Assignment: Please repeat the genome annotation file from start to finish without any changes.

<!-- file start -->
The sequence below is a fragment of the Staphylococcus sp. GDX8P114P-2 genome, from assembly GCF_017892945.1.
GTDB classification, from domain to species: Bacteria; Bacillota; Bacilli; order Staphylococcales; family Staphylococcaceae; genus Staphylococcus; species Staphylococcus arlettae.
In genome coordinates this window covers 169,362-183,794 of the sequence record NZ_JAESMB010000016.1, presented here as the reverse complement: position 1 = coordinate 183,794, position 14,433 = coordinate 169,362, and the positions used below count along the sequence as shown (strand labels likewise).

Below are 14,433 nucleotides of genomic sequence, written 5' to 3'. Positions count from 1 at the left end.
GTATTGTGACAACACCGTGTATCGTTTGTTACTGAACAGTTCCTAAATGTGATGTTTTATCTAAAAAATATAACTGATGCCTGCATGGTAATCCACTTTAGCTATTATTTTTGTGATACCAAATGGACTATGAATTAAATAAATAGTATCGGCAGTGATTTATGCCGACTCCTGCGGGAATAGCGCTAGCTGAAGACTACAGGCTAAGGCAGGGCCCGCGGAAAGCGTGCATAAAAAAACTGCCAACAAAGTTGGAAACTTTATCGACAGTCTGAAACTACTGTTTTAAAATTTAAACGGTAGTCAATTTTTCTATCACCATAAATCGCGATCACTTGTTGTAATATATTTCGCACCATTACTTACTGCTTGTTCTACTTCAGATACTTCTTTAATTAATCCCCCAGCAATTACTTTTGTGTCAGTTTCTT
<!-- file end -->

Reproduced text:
The sequence below is a fragment of the Staphylococcus sp. GDX8P114P-2 genome, from assembly GCF_017892945.1.
GTDB classification, from domain to species: Bacteria; Bacillota; Bacilli; order Staphylococcales; family Staphylococcaceae; genus Staphylococcus; species Staphylococcus arlettae.
In genome coordinates this window covers 169,362-183,794 of the sequence record NZ_JAESMB010000016.1, presented here as the reverse complement: position 1 = coordinate 183,794, position 14,433 = coordinate 169,362, and the positions used below count along the sequence as shown (strand labels likewise).

Below are 14,433 nucleotides of genomic sequence, written 5' to 3'. Positions count from 1 at the left end.
GTATTGTGACAACACCGTGTATCGTTTGTTACTGAACAGTTCCTAAATGTGATGTTTTATCTAAAAAATATAACTGATGCCTGCATGGTAATCCACTTTAGCTATTATTTTTGTGATACCAAATGGACTATGAATTAAATAAATAGTATCGGCAGTGATTTATGCCGACTCCTGCGGGAATAGCGCTAGCTGAAGACTACAGGCTAAGGCAGGGCCCGCGGAAAGCGTGCATAAAAAAACTGCCAACAAAGTTGGAAACTTTATCGACAGTCTGAAACTACTGTTTTAAAATTTAAACGGTAGTCAATTTTTCTATCACCATAAATCGCGATCACTTGTTGTAATATATTTCGCACCATTACTTACTGCTTGTTCTACTTCAGATACTTCTTTAATTAATCCCCCAGCAATTACTTTTGTGTCAGTTTCTT